Heroic animals finally gain the recognition they deserve

Steven Spielberg's 'War Horse' features fearless steeds. The IoS's John Houghton-Brown and Omar Shahid pay tribute to other brave beasts

The memorial is touchingly simple. Dedicated to the millions of animals who died during the First World War, it reads: "Knowing nothing of the cause, looking forward to no final victory, filled only with love, faith and loyalty, they endured much and died for us." Attached to the front of a North London RSPCA clinic, the plaque is one of the few public tributes to the millions of animals killed on military service between 1914 and 1918.

Until now, their sacrifice has been largely unsung. That will change dramatically this month with the release of Steven Spielberg's highly anticipated Hollywood blockbuster War Horse. The film, which has already received critical acclaim in the US, has its premiere in London this week.

Adapted from Michael Morpurgo's novel of the same name and the hit National Theatre production, it recounts the fortunes of a horse requisitioned from a Devon farm for service with the British Army in France, working as a cavalry mount and later as a transport animal. The horse is forced to serve British and German forces in turn.

The film and Morpurgo's bestselling book have focused attention on the role of animals and the close bonds with the fighting men who cared for them. The real-life war horses suffered horribly: up to a million died on the western front from shell and gunfire, malnutrition and cold. Others, animals that received acclaim – such as Warrior, the personal mount of Winston Churchill's friend and comrade General Jack Seely – were more fortunate and survived the war, despite taking part in savage and bloody cavalry charges.

Stories such as that of Warrior prompted a clamour from the British public for the plight of the less fortunate animals to be improved. The RSPCA and the Army's own Veterinary Corps were moved to alleviate their suffering.

Despite many acts of bravery and stoicism by individual animals, only one – a homing pigeon called Cher Ami – was decorated during the Great War. The British homing pigeon, donated to the US Army, managed to carry a vital message to help save trapped US troops despite being shot, blinded in one eye and left with a foot hanging by a tendon.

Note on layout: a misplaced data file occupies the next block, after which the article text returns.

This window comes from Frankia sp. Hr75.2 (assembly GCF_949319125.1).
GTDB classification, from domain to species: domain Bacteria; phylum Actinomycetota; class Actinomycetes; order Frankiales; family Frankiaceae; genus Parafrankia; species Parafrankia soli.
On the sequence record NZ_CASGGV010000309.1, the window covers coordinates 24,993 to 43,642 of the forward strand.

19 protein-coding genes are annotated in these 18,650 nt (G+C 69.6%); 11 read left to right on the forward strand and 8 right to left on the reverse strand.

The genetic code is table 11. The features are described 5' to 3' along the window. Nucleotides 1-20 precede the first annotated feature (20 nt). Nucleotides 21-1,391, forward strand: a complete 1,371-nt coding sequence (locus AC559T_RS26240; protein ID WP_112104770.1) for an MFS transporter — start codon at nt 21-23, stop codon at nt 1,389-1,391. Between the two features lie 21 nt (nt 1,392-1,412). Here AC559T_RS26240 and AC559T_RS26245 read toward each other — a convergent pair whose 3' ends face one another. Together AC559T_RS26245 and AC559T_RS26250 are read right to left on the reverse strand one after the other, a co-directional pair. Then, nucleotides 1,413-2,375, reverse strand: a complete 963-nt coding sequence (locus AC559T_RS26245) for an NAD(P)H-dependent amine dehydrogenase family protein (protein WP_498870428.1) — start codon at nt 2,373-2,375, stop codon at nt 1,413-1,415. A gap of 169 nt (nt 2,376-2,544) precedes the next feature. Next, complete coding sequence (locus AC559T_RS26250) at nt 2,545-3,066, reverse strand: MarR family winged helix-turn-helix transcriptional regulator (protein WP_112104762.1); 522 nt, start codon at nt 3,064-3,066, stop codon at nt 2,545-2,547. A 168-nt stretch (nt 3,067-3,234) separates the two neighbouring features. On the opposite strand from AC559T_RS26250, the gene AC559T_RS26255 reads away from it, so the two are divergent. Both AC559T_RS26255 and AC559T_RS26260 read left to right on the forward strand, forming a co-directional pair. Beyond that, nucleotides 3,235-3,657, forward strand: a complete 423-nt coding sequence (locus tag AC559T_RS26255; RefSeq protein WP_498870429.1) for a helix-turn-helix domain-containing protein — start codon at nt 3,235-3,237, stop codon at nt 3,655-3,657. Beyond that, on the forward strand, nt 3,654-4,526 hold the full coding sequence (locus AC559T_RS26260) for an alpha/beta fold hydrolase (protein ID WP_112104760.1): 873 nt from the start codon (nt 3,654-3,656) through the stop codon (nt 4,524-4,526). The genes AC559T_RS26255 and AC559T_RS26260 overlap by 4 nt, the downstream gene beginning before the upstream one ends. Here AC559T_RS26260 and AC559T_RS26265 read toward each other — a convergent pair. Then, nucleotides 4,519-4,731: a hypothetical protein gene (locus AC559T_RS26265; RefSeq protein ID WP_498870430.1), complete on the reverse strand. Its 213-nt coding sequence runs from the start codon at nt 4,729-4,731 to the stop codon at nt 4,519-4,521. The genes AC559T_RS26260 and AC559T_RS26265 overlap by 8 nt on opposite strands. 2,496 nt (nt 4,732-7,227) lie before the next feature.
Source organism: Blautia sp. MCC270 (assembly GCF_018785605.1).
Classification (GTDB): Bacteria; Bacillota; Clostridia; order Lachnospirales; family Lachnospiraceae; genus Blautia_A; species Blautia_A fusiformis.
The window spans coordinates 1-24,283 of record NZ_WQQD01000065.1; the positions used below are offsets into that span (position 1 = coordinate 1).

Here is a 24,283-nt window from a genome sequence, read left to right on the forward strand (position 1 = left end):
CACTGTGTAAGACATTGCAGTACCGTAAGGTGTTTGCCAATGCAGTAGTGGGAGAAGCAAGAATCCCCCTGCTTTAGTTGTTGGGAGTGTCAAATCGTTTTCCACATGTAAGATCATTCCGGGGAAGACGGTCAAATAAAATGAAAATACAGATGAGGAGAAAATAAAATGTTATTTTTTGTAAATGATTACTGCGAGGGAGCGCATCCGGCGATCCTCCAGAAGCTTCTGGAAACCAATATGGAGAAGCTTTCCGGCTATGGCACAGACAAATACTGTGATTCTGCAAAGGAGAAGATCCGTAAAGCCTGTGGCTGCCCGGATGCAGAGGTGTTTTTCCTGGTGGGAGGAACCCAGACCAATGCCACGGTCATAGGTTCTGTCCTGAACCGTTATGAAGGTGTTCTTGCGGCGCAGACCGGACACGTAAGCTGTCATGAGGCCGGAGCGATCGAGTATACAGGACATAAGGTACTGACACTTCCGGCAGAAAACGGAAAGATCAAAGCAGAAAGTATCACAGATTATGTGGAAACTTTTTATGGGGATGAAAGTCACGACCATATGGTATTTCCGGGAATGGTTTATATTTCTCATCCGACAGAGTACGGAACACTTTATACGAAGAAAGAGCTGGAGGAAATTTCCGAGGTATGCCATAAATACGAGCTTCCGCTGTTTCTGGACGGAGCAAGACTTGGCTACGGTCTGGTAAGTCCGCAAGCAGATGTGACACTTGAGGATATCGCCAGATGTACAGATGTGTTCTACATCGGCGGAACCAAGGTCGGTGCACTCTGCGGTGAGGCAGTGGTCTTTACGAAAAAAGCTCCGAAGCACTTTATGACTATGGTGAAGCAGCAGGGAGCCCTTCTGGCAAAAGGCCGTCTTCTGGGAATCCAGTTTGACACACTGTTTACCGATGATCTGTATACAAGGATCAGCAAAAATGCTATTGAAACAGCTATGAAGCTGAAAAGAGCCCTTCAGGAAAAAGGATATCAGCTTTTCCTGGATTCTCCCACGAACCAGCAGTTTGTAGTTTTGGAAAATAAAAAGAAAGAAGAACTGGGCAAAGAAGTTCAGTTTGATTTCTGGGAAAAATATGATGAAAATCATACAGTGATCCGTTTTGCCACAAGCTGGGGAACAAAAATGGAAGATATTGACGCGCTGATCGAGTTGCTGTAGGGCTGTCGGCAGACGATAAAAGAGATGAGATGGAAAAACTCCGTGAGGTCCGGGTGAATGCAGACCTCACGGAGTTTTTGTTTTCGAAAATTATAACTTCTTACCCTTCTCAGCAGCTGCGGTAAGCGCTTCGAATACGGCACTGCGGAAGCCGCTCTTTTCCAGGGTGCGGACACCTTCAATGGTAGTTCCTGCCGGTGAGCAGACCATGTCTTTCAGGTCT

It wasn't until the Second World War that animal bravery was formally recognised when the Dickin Medal was instituted by the PDSA animal charity. Dubbed the "animals' Victoria Cross" and inscribed with the words "they also served", it is awarded to animals who display "conspicuous gallantry or devotion to duty" while on military service.

It was awarded to a pigeon called White Vision, above right, which safely delivered a message that saved the lives of a ditched aircrew in 1943. More pigeons have been the recipient of the award than any other animal – a total of 32 have been recognised.

Dogs are the next most decorated creature: a total of 27 have been awarded the medal. Recipients include Buster, a springer spaniel, below left, who located a weapons arsenal in Iraq in 2003 while serving with the Royal Army Veterinary Corps, thus curbing the advance of insurgents attacking British troops.

Another was Treo, a black Labrador, also with the Royal Army Veterinary Corps, who located a "daisy chain" improvised explosive device, carefully concealed by the Taliban, in Afghanistan in 2008.

Among the first winners was Rip, below, a mixed-breed terrier, who, after being found in Poplar, east London, by an air raid warden in 1940, became the service's first search-and-rescue dog. He is credited with saving the lives of more than 100 people.

Only one cat has ever won the distinguished honour. Simon, the ship's cat on HMS Amethyst, above, was awarded the Dickin in 1949 for her role when the vessel came under heavy fire in the Yangtze River.

In 2001, the PDSA instituted a Gold Medal for animals who display valour in circumstances outside the military. Quickly dubbed the animals' George Cross, it has been awarded 18 times to police or companion dogs who have displayed courage.

Start your day with The Independent, sign up for daily news emails